Hacktivist collective Anonymous, in a video posted Wednesday on YouTube, called on its supporters to deface Anaheim, Calif. city websites, steal data, dox police officers and bombard officials with emails in response to two fatal shootings by police and their resulting response to protests in the city over the last several days.
Anonymous has found a new target. The hacktivist group has defaced some 500 Chinese business and government websites over the last week, a protest against the government's censorship practices.
Anonymous said Friday that it is responsible for temporarily defacing the website and Facebook account belonging to Sony Pictures.
A person supportive of the Occupy Wall Street movements sweeping the nation has hacked into the website belonging to the St. Louis mayor, defacing it and publicly exposing contact information and emails.
Hiding the facts behind a cyberattack only stands to benefit the criminal.
The home page of Harvard University was hacked by pro-Syria supporters in a "sophisticated" attack, but at least one security expert is skeptical of just how advanced the compromise could have been.
The Facebook page for Pfizer has returned online after it was compromised by hackers who posted remarks disparaging the pharmaceutical giant. U.K.-based group The Script Kiddies claimed responsibility with gaining control of Pfizer's Facebook page, which has nearly 30,000 followers, to post updates that called the company "corrupt" and "irresponsible." Once it retook control, Pfizer posted a message on the account saying it was "working with Facebook to understand what happened so we can guard against it in the future." The Script Kiddies, through its Twitter account, posted two screenshots of the defacement, done as part of the AntiSec movement recently announced by fellow hacktivist collectives Anonymous and LulzSec.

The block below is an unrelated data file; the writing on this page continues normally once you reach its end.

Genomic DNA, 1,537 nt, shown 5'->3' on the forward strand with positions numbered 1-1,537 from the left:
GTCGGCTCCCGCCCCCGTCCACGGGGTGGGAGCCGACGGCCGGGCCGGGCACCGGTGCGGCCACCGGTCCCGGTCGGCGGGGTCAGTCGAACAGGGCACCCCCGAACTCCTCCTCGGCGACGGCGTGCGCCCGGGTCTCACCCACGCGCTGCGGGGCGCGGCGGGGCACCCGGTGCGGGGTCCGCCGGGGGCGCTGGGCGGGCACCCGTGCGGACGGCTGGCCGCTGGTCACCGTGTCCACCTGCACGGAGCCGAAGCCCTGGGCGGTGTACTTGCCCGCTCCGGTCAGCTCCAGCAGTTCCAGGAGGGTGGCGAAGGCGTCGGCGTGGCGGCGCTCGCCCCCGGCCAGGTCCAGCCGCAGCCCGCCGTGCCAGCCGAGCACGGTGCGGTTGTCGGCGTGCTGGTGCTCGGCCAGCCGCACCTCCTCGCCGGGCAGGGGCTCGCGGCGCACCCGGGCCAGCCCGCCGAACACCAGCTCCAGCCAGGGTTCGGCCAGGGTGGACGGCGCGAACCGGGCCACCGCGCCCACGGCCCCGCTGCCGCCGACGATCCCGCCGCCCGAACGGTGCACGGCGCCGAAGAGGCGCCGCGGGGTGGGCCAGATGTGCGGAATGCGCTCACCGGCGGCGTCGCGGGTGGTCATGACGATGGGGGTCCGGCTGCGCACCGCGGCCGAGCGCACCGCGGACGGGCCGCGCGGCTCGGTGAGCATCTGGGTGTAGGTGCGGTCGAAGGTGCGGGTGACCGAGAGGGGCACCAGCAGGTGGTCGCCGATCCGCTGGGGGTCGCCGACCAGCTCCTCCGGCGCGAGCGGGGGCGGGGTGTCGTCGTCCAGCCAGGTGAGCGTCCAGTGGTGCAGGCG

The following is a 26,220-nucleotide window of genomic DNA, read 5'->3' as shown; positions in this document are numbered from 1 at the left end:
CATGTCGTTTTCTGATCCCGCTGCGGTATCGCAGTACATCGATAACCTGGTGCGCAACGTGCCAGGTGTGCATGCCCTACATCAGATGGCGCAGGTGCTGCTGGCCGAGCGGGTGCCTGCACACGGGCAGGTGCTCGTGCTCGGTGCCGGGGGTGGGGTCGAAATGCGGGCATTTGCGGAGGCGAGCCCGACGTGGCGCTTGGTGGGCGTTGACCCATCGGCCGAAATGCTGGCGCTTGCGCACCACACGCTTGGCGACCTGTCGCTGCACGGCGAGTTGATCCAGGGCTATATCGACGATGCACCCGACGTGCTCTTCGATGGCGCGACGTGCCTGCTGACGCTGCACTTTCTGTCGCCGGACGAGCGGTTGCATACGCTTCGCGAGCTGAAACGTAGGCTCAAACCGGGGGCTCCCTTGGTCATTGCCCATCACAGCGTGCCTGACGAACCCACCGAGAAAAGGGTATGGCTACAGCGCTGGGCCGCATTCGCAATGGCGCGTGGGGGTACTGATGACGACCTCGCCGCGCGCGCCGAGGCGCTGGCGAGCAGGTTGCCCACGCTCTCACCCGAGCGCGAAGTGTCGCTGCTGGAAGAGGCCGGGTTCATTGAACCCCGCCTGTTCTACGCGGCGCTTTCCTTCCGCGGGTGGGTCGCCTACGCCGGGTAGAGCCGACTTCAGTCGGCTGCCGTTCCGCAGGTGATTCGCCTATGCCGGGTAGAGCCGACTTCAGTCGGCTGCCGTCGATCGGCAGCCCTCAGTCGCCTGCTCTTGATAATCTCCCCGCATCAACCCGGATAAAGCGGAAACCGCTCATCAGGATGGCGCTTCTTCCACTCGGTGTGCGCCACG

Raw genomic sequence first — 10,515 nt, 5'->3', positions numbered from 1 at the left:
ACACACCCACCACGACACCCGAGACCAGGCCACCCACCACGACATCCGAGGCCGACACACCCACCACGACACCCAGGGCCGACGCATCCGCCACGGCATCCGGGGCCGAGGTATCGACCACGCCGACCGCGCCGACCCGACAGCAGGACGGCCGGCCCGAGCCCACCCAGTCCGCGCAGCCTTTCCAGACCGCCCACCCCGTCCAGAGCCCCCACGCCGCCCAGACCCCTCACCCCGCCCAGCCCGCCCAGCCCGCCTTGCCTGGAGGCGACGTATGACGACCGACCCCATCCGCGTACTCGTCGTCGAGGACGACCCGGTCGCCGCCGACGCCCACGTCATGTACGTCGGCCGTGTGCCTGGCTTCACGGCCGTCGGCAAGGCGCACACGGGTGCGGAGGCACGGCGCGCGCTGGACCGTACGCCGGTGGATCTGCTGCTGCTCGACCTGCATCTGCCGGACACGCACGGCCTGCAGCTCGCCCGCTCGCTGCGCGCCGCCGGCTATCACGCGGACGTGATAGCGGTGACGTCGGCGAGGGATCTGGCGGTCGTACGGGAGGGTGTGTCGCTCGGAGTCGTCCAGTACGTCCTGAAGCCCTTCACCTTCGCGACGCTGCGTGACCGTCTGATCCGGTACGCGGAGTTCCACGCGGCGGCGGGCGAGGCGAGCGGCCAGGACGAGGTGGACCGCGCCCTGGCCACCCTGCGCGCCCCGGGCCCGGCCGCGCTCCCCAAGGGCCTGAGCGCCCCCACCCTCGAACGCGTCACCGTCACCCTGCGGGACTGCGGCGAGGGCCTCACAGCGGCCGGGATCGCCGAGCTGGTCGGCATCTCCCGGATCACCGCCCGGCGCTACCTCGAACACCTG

On the heels of successful infiltrations at PBS and Sony, a vigilante hacker collective has compromised the website of the Atlanta chapter of InfraGuard, an FBI partner organization.
There is a new cybervigilante group in town, and its name is LulzSec. Its technical ability became known over the weekend with the infiltration and subsequent defacement of PBS.org.
Despite its original intentions, Anonymous has defaced the website of the hate-spewing Westboro Baptist Church in Kansas.
Advocacy groups and independent media face a variety of damaging cyberattacks, and there is little they can do to stop them, a new study from Harvard University concludes.
Sign up to our newsletters
SC Magazine Articles
- Popular adult website XTube compromised, delivers malware
- Android vulnerability leaves apps open to malicious overwriting
- One in three of the top million websites are 'risky,' researchers find
- Orgs predict $53M risk, on average, from crypto key, digital cert attacks
- Hanjuan Exploit Kit leveraged in malvertising campaign
- Report: 71 percent of orgs were successfully attacked in 2014
- Self-deleting malware targets home routers to gather information
- 'PoSeidon' point-of-sale malware targets payment card information
- Amedisys notifies nearly 7,000 individuals of potential breach
- Report: More than 15,000 vulnerabilities in nearly 4,000 applications reported in 2014
- British Airways says rewards accounts hacked, locked down
- Documents on NSA's zero-day policy provide little insight, EFF says
- GitHub on DDoS alert, efforts to curb its largest attack continue
- Shadow data: The monster that isn't just under your bed
- Puush urges users to change passwords after cyber attack